The Supreme Court Is a Joke. It’s Not Funny

On Thursday, in their ruling halting the Biden administration’s plan to limit ozone pollution from drifting into other states, Supreme Court justices repeatedly, accidentally referenced “nitrous oxide” — a.k.a. laughing gas — rather than the chemical compounds actually at issue in the case. The opinion, written by Justice Neil Gorsuch, was published online for several hours before the errors were corrected.

The next day, the Supreme Court overturned a bedrock administrative law principle, “Chevron deference,” that has long empowered federal agencies to interpret and implement statutes — with the understanding that federal courts would defer to those agencies’ reasonable interpretations of ambiguous laws. Now, judges will get to fill in any policy gaps left by Congress: They are the real experts, the court has ruled.

The decisions, taken together, offer a perfect representation of the current Supreme Court: Our country is being led by an all-powerful, undemocratic institution that is, in many ways, a complete joke — in addition to being simply corrupt. As Justice Elena Kagan wrote in her dissent on Friday, “The majority disdains restraint, and grasps for power” — and the justices are “making a laughing-stock” of long-standing judicial principles.

Americans, broadly-speaking, appear to recognize the court isn’t simply calling balls and strikes, as Chief Justice John Roberts once pledged to do. A survey published by the Associated Press on Thursday found that 70 percent of Americans believe that Supreme Court justices are more likely to try to shape the law to fit their own ideologies, while only 28 percent expect the court to be fair and impartial. Even a majority of Republicans, whose party controls the Supreme Court, believe justices’ decisions are being guided by their ideology.

Many of the court’s decisions this term — and in recent years — have had a distinct joke-like quality to them.

There were the five accidental references to laughing gas, nitrous oxide — instead of nitrogen oxides — in the Ohio v. Environmental Protection Agency decision, which will ultimately lead more people to breathe in polluted air.

There was the court’s opinion overruling its landmark Chevron decision — a key goal of the conservative legal movement in recent years, but not always; conservative Justice Clarence Thomas previously authored an opinion defending it, before changing his mind.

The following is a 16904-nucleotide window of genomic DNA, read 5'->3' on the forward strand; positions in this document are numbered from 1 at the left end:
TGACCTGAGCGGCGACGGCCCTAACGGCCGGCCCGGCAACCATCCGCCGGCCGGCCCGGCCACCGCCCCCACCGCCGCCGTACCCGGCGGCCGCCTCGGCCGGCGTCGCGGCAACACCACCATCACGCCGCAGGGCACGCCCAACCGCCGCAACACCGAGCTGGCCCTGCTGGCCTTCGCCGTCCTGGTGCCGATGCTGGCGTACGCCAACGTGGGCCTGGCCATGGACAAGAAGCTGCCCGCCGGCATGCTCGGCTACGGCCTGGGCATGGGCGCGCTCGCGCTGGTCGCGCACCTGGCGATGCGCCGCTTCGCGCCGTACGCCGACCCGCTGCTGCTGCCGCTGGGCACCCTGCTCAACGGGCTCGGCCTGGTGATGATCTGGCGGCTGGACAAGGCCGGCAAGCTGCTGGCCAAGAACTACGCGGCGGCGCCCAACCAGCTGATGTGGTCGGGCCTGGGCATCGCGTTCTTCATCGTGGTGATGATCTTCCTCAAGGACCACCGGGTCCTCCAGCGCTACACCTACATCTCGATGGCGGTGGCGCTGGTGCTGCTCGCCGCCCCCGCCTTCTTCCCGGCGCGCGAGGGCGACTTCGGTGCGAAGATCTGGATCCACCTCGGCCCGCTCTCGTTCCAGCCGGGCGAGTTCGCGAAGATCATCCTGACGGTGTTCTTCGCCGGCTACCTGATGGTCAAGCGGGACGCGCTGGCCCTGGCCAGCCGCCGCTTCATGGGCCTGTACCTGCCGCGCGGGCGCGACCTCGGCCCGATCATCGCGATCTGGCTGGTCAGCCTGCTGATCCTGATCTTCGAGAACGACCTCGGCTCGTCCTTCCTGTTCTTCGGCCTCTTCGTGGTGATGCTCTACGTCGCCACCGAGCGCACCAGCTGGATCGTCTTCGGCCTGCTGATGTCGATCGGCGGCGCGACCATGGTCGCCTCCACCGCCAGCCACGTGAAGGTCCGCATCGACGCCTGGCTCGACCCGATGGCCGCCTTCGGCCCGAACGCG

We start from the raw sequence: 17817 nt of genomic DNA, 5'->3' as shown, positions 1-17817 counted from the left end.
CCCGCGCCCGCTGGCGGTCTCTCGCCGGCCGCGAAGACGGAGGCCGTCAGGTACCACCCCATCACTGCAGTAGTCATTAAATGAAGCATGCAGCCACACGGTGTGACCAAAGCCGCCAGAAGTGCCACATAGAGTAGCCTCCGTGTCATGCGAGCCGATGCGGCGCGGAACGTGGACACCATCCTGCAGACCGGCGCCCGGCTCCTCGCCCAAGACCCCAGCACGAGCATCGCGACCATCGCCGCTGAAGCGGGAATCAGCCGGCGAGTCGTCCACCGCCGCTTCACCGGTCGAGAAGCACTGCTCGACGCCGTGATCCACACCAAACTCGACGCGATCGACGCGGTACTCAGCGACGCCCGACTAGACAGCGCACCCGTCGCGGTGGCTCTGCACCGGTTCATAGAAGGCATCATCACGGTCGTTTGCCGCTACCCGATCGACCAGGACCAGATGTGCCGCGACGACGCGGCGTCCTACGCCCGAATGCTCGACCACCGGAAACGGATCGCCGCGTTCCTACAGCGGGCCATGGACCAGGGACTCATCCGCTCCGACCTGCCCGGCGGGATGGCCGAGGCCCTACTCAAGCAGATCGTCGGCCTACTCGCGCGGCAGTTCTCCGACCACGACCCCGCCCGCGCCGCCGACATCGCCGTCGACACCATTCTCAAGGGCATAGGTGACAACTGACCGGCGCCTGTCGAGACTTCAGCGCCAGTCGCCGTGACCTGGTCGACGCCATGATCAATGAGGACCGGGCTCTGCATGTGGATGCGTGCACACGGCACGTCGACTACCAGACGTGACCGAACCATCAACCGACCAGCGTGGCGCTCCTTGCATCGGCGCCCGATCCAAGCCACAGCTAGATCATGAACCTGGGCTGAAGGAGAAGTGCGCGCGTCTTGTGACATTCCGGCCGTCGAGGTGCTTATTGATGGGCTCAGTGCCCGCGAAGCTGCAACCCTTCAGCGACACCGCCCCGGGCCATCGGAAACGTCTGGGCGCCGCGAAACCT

There was the decision allowing Americans to once again add “bump stocks” to their semi-automatic rifles to allow them to fire more quickly, with justices finding that the accessories aren’t covered by the longstanding federal ban on fully automatic weapons — a potentially deadly joke, coming to a city or town near you.

In one of the court’s most quietly egregious decisions, justices ruled that it didn’t violate federal corruption rules for a garbage truck company to deliver a $13,000 payment to an Indiana mayor who helped steer a government contract to the company.

“Is a $100 Dunkin’ Donuts gift card for a trash collector wrongful?” wrote Justice Brett Kavanaugh in the court’s opinion. “What about a $200 Nike gift card for a county commissioner who voted to fund new school athletic facilities? Could students take their college professor out to Chipotle for an end-of-term celebration?”

Put simply, these things are not like the other — they never would have been covered under the corruption statute. As Justice Ketanji Brown Jackson noted in her dissent, the corruption statute “was not designed to apply to teachers accepting fruit baskets, soccer coaches getting gift cards, or newspaper delivery guys who get a tip at Christmas.”

Justices haven’t issued their ruling yet on former President Donald Trump’s claims to an expansive, perpetual immunity shield from prosecution. The court’s decision to accept the case delayed Trump’s federal election subversion trial, ensuring it likely won’t take place before the election; justices dragged out their decision in the case so long that they extended the court’s term into July for the first time in some years.

The Supreme Court’s increasingly ridiculous antics and overtly ideological impulses are part of a broader pattern. In recent years, the court has used specious cases to impose its ideological blueprint on America.

Last year, the court issued a decision allowing businesses to discriminate against LGBTQ customers in a case that was ultimately hypothetical. No such customers had ever apparently sought to hire the web designer at the center of the case. The court also last year struck down President Joe Biden’s student loan forgiveness plan, even though the student loan servicer at the center of the case faced no potential financial harm at all.

In a 2022 case, justices allowed public school officials to bring prayer back into public schools, using the case of a high school football coach who did not appear to want his job back.

The Supreme Court, the highest court in the land, has become a laughing-stock. Unfortunately, the joke is on us, and it’s not at all funny.

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